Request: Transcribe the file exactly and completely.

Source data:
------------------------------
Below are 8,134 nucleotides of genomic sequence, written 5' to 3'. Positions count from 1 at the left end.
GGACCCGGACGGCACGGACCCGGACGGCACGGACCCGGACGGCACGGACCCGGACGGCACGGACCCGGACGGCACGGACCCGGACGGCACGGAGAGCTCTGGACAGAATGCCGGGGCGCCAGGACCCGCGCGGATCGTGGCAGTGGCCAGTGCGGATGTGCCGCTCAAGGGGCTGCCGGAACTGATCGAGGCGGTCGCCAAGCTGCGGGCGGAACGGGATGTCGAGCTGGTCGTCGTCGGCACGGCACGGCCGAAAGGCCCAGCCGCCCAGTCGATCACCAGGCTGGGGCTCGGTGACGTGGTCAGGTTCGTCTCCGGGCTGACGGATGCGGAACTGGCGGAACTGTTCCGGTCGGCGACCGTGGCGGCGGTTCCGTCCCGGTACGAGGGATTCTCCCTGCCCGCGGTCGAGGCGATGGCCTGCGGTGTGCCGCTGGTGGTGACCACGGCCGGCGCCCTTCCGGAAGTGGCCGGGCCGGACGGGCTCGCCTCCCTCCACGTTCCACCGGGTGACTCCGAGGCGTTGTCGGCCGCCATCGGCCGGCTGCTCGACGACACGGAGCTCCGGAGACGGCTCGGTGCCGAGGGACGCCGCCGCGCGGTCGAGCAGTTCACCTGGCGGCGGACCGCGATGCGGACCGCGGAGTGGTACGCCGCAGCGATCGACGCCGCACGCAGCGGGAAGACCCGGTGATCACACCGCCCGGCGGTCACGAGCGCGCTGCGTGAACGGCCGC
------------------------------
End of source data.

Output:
Below are 8,134 nucleotides of genomic sequence, written 5' to 3'. Positions count from 1 at the left end.
GGACCCGGACGGCACGGACCCGGACGGCACGGACCCGGACGGCACGGACCCGGACGGCACGGACCCGGACGGCACGGACCCGGACGGCACGGAGAGCTCTGGACAGAATGCCGGGGCGCCAGGACCCGCGCGGATCGTGGCAGTGGCCAGTGCGGATGTGCCGCTCAAGGGGCTGCCGGAACTGATCGAGGCGGTCGCCAAGCTGCGGGCGGAACGGGATGTCGAGCTGGTCGTCGTCGGCACGGCACGGCCGAAAGGCCCAGCCGCCCAGTCGATCACCAGGCTGGGGCTCGGTGACGTGGTCAGGTTCGTCTCCGGGCTGACGGATGCGGAACTGGCGGAACTGTTCCGGTCGGCGACCGTGGCGGCGGTTCCGTCCCGGTACGAGGGATTCTCCCTGCCCGCGGTCGAGGCGATGGCCTGCGGTGTGCCGCTGGTGGTGACCACGGCCGGCGCCCTTCCGGAAGTGGCCGGGCCGGACGGGCTCGCCTCCCTCCACGTTCCACCGGGTGACTCCGAGGCGTTGTCGGCCGCCATCGGCCGGCTGCTCGACGACACGGAGCTCCGGAGACGGCTCGGTGCCGAGGGACGCCGCCGCGCGGTCGAGCAGTTCACCTGGCGGCGGACCGCGATGCGGACCGCGGAGTGGTACGCCGCAGCGATCGACGCCGCACGCAGCGGGAAGACCCGGTGATCACACCGCCCGGCGGTCACGAGCGCGCTGCGTGAACGGCCGC